The Force Commander6 will also visit the bases of the forces in French Waters in company with the Commander – in – Chief7 in the near future.


          The damage sustained by the WADSWORTH from the mine sweeper which drifted down on her has been temporarily repaired by the MELVILLE.8 Permanent repairs will be carried out when the ship goes for her overhaul period at Liverpool,in the first part of October.9

          The CASSIN had to leave convoy at sea and returned to port with a leaking condenser on 3rd September. Investigation however, discloses but one leaking tube which was quickly repaired. An investigation of the CASSIN’S condensers will be made on the first opportunity as she has experienced considerable condenser trouble.10

          Lieut. Church has visited the various dockyards where our destroyers have been repairing and has reported the work in each place to be progressing in a very satisfactory manner.11 The repair work being carried out by Cammell Lairds at Liverpool12 is giving entire satisfaction to the destroyer force. Enthusiastic reports have been received from the Commanding Officers of practically all ships that have been sent to Cammell Lairds concerning the excellent quality of the work done and the excellent disposition of the officials of the Company.



          Some trouble has occurred of late between the enlisted men of the destroyer force and the civilian population in Cork and Queenstown. The relations between our men and those of the British Service are excellent andin fact are all that possibly could be desired. Evidence indicates that what little trouble has occurred on shore is undoubtedly primarily due to the fact that our men have much more money to spend than the civil population in the south of Ireland with whom they come in contact and this seems to have been the cause of some hard feeling.

          The situation is being closely followed but to date there has been no eveidence to indicate any serious trouble. The trouble seems to be solely on the part of a rough element of boys and younger men principally in Cork intent upon separating our men from any girls or women with whom they may be seen walking in the city. Our men have apparently been very liberal as usual in spending money and as a consequence the girls and women of Cork are inclined to go about with them to the Theatres and elsewhere. Apparently the younger and rougher generation of Cork seriously object to this state of affairs which has gone to the extent that whenever our men appear on the streets in company with a woman, there is an immediate attempt on the part of this class of men to take the women away from our men. Their efforts do not seem to be generally vented upon the women and of course, if the man who accompanies her objects in any way he is also is sat upon.13

          There has been more or less of a tendency on the part of our men to take the attitude that they are protecting the women themselves.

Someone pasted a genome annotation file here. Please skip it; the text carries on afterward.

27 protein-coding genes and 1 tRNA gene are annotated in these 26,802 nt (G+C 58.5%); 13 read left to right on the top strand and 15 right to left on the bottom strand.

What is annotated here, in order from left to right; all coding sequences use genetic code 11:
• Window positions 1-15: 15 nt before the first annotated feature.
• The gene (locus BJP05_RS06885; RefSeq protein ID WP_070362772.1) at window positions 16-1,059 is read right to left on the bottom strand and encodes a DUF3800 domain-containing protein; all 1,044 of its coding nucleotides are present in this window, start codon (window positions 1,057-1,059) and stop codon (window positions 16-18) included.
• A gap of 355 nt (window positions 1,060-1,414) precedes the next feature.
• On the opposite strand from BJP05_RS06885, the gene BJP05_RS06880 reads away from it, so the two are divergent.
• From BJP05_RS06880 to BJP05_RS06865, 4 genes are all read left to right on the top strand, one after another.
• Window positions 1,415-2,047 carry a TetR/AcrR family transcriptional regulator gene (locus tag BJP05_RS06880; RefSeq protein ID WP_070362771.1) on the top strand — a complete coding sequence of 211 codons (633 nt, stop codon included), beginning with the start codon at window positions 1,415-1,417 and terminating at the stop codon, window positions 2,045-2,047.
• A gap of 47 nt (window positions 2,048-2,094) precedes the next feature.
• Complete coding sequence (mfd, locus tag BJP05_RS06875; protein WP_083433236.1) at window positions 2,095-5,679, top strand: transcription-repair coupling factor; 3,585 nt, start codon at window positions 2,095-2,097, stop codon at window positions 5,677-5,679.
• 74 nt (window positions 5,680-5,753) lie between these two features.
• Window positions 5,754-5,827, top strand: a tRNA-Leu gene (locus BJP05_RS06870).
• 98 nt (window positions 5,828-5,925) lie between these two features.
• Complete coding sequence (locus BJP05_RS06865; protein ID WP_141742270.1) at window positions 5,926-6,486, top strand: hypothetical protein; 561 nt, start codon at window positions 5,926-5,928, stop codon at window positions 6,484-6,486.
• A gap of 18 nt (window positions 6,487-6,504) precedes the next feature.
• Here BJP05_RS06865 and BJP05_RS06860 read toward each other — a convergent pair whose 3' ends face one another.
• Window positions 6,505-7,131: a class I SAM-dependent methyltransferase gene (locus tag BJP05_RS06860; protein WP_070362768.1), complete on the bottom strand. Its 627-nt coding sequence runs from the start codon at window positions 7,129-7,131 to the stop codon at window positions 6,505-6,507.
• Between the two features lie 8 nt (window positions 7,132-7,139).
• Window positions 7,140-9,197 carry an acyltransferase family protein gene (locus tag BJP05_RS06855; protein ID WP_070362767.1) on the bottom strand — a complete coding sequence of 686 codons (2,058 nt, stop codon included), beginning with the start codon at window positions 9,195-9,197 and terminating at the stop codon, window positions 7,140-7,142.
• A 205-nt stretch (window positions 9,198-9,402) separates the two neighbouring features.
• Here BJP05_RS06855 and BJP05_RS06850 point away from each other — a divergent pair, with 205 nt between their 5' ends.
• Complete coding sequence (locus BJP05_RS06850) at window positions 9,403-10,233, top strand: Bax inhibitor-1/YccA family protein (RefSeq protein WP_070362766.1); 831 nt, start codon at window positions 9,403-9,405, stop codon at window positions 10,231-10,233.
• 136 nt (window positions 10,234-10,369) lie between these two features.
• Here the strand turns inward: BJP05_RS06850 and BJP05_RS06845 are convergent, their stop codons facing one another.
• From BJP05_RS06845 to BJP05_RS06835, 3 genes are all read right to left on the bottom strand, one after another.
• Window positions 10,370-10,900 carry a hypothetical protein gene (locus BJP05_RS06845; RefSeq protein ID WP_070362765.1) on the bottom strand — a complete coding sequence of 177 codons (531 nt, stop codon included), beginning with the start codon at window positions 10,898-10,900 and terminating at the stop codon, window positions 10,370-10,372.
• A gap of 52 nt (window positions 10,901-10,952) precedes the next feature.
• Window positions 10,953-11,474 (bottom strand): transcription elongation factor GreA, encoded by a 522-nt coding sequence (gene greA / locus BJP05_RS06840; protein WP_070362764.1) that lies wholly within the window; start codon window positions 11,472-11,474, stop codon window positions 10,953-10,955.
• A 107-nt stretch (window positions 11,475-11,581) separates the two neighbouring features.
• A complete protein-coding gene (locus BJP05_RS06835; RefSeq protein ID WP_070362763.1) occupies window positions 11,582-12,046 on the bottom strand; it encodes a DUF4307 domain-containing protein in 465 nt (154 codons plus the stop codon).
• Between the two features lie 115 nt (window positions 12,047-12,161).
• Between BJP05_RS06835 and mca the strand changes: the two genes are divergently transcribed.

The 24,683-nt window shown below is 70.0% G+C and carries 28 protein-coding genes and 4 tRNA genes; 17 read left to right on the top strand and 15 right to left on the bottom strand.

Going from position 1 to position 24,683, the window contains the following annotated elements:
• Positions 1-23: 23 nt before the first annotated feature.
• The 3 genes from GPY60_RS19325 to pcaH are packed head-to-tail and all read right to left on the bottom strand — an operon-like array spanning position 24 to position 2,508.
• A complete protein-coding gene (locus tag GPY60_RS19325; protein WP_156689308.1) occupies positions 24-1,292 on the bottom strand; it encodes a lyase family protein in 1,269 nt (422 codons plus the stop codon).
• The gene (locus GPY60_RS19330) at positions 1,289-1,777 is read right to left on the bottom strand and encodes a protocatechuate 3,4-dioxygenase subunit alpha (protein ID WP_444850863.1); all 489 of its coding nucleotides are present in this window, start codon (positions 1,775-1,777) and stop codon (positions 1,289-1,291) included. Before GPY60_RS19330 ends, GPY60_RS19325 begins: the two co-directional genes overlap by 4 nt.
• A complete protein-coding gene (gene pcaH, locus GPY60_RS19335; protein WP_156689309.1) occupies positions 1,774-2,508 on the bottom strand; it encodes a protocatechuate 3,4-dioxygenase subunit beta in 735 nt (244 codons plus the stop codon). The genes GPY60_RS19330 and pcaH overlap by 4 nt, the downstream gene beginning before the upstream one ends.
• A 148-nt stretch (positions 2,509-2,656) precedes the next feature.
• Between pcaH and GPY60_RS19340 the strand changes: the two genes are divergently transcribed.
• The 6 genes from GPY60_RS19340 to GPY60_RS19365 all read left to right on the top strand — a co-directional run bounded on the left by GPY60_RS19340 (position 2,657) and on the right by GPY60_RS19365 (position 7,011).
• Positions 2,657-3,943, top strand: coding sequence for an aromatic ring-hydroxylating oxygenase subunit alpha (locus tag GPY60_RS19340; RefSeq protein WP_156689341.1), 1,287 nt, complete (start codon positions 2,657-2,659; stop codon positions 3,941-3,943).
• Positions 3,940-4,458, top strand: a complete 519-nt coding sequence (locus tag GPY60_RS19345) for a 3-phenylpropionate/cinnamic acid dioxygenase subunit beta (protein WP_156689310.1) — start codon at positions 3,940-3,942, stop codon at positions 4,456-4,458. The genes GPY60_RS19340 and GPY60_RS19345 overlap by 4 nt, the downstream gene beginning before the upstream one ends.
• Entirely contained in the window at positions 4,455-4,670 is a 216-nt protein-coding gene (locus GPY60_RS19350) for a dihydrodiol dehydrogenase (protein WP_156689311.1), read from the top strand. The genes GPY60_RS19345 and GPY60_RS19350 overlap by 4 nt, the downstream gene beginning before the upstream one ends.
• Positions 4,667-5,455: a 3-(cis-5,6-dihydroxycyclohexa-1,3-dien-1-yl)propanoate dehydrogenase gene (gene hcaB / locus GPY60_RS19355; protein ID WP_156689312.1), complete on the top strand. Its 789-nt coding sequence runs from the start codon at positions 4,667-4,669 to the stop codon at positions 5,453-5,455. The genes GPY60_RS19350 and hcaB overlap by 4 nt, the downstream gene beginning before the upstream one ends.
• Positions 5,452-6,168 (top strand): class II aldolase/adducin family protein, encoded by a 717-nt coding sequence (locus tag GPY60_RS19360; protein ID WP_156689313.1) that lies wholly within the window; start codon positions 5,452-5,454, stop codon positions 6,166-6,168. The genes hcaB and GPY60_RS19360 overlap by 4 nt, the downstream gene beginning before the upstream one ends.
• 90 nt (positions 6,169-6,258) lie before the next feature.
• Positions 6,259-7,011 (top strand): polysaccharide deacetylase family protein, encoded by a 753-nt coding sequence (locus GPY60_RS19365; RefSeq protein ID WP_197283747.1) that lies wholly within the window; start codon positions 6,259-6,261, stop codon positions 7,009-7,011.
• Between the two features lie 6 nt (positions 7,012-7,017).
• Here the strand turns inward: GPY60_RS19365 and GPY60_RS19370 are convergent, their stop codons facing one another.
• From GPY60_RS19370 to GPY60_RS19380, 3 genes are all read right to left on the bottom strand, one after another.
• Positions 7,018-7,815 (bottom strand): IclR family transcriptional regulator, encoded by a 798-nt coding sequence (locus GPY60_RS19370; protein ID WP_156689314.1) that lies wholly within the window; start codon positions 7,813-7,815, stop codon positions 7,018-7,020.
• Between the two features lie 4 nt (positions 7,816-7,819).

In a number of cases on account of these minor troubles leave has been stopped to Cork and this has invariably resulted in a betterment of the conditions as the amount of money our men spend in Cork is a matter of considerable moment to the civil population.

          No evidence whatever has been found in which our men assumed an aggressive attitude.14

          An efficient patrol is maintained both in Cork and Queenstown whenever liberty men are ashore and on the whole the evidence indicates that the conduct of our men ashore has been commendable and in fact, in many cases has been much better than was to have been expected under the existing circumstances.


          Conferences have been held with Commanding Officers of destroyers as far as possible in connection with the Departemnts proposal to send men over for training for new construction. In all cases the Commanding Officers of destroyers have shown an excellent spirit and an appreciation of the importance of this plan. The Commanding Officer of the MELVILLE is negotiating for the rental of army barracks in the vicinity of Queenstown which are not now in use and preparations are being made to accom<m>odate all men which the Department may see fit to send.15 As all destroyers are now in excess of their peace complement, it will be necessary in order to place men on board for training to withdraw certain men temporarily. This however, will not be objectionable as it will afford an opportunity to give men who have been continuously engaged at sea an opportunity for rest and leave. It is at present the plan to withdraw about five men at a time from eachdestroyer replacing them with ten or more men for training.16

          Present plans indicate that we will be able to accom<m>odate at least 500 men for training in case the Department desires to send that many. An increased administration force will be necessary on the MELVILLE but detailed requests will not be submitted until more definite information is received as to the Department’s plans.

          It has been suggested in the Destroyer Force that it would be a good plan as new construction becomes available to send new officers which will be thereby necessitated to Queenstown to place on board the destroyers which are thoroughly shaken down and in actual operation, sending back the older officers to place the new destroyers in commission in the light of their experience in the war zone.17

          The Force Commander is not inclined at present to make a definite recommendation in this connection particularly as he is not sufficiently familiar with the Department’s plans. The subject is therefore merely submitted for the Department’s consideration.